I half suspected it would be a poetry book. It isn't. Some of the book's contents are quite poetic though.
Dr. Reynolds has written several books describing his principles of "Constructive Living, a positive life-style that is a synthesis of two forms of Japanese psychotherapy: Morita and Naikan. The combination of Morita, with its emphasis on doing what needs to be done, and Naikan therapy, which stresses recognising our debt to the world around us, form a the basis for appealing solutions to our daily problems."(From the book's back cover).
I think there must be an astrological connection or equivalent to Naikan and Morita -perhaps something akin to what was discussed in yesterday's post and comments touching on the topic of higher consciousness.....Back to the astrological elements, and their balance within the personality then? Or perhaps there's similarity in considering the balancing "effect" of opposing signs eg: Leo/Aquarius, Cancer/Capricorn.
Anyway, what persuaded me to part with my $1 was this little "parable" which happened to be the first I saw when, standing in the store, I opened the book :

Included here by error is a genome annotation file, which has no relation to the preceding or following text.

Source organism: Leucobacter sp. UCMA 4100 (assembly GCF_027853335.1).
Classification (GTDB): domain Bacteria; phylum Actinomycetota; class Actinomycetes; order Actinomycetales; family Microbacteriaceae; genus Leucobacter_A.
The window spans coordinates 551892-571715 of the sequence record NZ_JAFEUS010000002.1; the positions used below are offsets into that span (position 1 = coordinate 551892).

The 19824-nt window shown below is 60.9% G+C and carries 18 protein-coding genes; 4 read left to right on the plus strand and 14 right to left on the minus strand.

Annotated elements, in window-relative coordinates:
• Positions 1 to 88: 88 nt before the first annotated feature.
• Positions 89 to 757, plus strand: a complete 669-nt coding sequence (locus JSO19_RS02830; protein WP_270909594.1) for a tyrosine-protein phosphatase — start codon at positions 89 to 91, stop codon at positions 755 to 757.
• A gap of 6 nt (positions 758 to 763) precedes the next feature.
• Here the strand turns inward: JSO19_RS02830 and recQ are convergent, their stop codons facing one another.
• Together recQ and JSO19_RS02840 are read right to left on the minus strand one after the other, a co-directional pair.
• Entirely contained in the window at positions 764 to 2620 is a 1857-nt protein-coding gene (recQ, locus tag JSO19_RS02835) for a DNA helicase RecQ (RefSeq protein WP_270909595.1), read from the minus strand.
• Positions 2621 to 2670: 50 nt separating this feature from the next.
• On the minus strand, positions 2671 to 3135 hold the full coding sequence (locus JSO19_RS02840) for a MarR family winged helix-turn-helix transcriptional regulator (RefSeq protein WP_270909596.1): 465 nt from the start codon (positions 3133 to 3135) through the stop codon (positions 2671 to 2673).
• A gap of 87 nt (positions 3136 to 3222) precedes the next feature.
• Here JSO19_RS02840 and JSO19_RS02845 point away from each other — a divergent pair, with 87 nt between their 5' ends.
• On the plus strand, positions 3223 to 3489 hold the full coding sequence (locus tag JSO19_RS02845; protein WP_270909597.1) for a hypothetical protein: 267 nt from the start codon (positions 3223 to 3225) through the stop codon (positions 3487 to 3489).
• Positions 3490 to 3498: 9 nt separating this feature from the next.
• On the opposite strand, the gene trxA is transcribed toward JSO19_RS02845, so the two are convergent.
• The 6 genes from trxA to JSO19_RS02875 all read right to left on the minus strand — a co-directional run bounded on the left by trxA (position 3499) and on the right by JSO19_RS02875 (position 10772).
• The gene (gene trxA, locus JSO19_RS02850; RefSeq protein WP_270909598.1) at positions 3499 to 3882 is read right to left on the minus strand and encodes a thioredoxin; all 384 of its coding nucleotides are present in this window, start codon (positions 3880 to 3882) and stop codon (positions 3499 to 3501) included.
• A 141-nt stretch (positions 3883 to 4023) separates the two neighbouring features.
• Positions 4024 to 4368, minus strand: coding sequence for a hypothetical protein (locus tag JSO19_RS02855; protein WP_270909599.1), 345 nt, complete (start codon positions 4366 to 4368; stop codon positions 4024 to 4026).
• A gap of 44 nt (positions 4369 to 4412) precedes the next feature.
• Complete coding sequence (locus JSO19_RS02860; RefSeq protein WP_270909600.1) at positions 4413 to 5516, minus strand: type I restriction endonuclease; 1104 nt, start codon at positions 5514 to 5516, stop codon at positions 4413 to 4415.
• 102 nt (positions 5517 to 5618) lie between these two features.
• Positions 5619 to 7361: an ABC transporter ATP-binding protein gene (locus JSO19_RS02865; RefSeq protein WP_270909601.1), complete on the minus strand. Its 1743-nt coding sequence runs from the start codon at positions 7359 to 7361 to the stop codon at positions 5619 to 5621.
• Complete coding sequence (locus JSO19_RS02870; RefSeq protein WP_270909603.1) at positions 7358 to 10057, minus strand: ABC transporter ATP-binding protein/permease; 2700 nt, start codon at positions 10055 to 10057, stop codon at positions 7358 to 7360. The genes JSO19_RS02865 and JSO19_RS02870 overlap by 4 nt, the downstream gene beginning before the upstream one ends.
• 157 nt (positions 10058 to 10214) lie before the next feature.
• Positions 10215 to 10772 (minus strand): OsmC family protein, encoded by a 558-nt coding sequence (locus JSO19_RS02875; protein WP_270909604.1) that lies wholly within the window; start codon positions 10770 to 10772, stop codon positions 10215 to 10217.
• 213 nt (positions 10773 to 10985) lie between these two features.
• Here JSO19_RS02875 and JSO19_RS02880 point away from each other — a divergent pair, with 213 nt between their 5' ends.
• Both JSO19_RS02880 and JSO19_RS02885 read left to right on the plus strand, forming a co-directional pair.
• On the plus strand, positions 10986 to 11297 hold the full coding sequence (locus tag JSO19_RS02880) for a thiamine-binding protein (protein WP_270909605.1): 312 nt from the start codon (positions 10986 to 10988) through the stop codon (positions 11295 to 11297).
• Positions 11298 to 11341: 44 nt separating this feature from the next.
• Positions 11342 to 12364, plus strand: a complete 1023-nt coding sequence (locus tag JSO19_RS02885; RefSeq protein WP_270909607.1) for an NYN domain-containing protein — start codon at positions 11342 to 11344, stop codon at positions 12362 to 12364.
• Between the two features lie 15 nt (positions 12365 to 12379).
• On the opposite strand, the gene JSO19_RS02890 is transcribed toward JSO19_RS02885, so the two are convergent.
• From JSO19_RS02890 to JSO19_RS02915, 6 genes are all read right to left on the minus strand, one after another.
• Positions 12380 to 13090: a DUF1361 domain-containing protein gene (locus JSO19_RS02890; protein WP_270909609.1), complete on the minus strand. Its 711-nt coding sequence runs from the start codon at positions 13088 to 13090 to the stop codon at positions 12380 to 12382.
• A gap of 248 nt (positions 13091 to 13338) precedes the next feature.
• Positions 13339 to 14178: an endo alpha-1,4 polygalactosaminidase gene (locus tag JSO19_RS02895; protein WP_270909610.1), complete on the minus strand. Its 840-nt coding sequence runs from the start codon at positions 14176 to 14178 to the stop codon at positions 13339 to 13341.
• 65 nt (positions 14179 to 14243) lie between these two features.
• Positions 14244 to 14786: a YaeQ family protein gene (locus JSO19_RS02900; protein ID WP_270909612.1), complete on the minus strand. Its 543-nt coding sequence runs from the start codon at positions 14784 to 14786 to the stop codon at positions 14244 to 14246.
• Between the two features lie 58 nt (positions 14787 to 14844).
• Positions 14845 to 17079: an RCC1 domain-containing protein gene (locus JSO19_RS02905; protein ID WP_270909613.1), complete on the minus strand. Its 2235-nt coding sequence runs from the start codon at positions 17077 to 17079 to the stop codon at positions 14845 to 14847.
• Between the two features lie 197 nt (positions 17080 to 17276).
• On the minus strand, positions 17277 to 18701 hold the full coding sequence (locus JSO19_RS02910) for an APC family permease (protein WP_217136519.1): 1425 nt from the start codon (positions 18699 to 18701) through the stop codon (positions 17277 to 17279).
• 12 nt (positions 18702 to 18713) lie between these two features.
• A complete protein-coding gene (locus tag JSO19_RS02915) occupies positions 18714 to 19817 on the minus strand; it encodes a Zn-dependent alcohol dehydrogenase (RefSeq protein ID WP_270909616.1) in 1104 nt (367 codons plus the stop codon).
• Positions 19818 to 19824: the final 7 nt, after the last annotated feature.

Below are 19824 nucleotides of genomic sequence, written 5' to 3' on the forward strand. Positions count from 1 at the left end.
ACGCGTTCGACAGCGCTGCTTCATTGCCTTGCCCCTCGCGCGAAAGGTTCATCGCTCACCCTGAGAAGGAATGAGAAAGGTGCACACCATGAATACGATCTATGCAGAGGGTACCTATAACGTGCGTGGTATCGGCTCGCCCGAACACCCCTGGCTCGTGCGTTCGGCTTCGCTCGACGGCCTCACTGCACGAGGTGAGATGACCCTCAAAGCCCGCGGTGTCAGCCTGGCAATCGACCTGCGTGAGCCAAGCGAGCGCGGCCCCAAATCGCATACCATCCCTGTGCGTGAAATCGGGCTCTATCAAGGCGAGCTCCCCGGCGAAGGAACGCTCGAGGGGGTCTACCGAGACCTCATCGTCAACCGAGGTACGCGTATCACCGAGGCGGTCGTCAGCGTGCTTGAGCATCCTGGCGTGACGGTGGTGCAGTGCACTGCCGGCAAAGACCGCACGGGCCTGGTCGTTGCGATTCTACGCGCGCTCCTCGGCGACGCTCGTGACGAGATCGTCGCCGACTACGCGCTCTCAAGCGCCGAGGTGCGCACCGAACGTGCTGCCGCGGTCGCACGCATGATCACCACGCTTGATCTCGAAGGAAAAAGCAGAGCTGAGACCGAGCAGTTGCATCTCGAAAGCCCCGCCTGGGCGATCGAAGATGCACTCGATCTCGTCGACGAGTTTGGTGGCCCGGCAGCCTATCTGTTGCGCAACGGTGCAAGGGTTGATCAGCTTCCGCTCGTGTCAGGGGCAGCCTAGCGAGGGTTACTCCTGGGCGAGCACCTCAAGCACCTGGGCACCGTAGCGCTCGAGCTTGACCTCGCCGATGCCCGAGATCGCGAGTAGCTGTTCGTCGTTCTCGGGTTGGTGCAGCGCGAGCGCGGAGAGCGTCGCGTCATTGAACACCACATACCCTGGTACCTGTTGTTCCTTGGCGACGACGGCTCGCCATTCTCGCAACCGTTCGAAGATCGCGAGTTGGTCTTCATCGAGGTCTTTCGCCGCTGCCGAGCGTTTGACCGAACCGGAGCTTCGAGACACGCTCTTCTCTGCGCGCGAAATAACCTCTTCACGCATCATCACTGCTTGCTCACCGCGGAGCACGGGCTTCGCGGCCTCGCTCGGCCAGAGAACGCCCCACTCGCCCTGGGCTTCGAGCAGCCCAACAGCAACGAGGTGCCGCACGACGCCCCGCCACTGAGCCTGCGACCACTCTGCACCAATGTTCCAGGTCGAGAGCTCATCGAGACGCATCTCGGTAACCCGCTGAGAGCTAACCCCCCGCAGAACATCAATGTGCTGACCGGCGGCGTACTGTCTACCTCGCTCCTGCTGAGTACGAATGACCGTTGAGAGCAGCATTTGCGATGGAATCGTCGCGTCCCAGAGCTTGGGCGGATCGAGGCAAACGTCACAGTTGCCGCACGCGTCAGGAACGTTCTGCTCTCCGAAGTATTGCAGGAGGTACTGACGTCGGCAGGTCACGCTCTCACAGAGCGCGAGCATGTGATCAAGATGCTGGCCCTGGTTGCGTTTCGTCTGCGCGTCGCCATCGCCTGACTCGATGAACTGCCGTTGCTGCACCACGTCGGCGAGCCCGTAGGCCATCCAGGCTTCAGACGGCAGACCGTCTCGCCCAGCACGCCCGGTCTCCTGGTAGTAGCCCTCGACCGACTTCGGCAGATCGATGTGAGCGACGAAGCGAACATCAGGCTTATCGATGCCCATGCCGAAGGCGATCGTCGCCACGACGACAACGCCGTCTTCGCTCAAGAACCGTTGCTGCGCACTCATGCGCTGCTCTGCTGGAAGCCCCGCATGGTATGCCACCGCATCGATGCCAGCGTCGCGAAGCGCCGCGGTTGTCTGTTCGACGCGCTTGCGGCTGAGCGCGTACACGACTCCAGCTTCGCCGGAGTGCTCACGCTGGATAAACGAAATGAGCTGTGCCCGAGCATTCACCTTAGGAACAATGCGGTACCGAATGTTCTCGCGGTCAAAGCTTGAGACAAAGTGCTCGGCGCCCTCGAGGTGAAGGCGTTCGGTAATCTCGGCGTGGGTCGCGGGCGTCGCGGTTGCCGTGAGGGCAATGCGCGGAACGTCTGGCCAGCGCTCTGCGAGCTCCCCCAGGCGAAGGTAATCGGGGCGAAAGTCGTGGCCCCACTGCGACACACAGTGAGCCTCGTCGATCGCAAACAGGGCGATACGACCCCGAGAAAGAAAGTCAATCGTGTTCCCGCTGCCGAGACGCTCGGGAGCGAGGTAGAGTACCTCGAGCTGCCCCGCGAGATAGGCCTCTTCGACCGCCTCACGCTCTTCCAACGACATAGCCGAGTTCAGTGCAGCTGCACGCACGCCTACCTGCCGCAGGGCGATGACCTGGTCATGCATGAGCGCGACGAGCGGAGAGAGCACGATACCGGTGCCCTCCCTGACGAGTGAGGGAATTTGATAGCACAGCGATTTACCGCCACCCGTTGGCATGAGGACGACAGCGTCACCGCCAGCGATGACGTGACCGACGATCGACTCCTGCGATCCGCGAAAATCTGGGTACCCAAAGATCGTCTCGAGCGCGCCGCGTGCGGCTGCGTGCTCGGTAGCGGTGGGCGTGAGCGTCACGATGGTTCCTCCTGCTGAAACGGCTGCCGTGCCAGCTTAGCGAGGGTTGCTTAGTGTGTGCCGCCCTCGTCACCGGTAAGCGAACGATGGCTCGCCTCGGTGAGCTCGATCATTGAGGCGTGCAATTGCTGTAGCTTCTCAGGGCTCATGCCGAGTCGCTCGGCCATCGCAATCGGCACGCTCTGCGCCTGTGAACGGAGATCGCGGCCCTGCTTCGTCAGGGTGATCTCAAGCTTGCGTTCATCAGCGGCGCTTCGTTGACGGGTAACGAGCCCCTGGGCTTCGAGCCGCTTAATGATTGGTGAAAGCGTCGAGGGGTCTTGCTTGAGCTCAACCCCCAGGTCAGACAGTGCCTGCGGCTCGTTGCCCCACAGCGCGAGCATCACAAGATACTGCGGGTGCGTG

Once upon a fragile time people lived on the surface of a huge body of water. They walked on a thin film that covered the water's great depths. Sometimes the surface tension weakened in spots and someone began to sink. Those around the sinking person risked breeching the surface tension in order to rescue him or her. It was the custom. Such self-sacrifice was necessary in that world. When the rescuers were in danger they, too, could expect help.
Sometimes the tear in the surface film spread, there were whole chains of people lending a hand to their fellows. In that risky world it was good to know that supporting hands were ready to help when needed.
Nearby, another group of people lived on a small island. They were proud that each of them walked by the individual's own strength with no help or support from others. In other ways they were a very bright people. Yet because of their pride they were confined to their island. And they knew a chilly loneliness that their water-borne cousins never felt.
One of the part-truths in American culture is the part-myth of the self-made individual. That notion has both stimulated us and limited us. The other side of that truth is that we are all dependent on others for our successes and for our moment-by-moment existence.
My politically slanted brain read that wee tale as an analogy for socialism and conservatism/capitalism. Others might read it differently....if so it would be interesting to hear about it.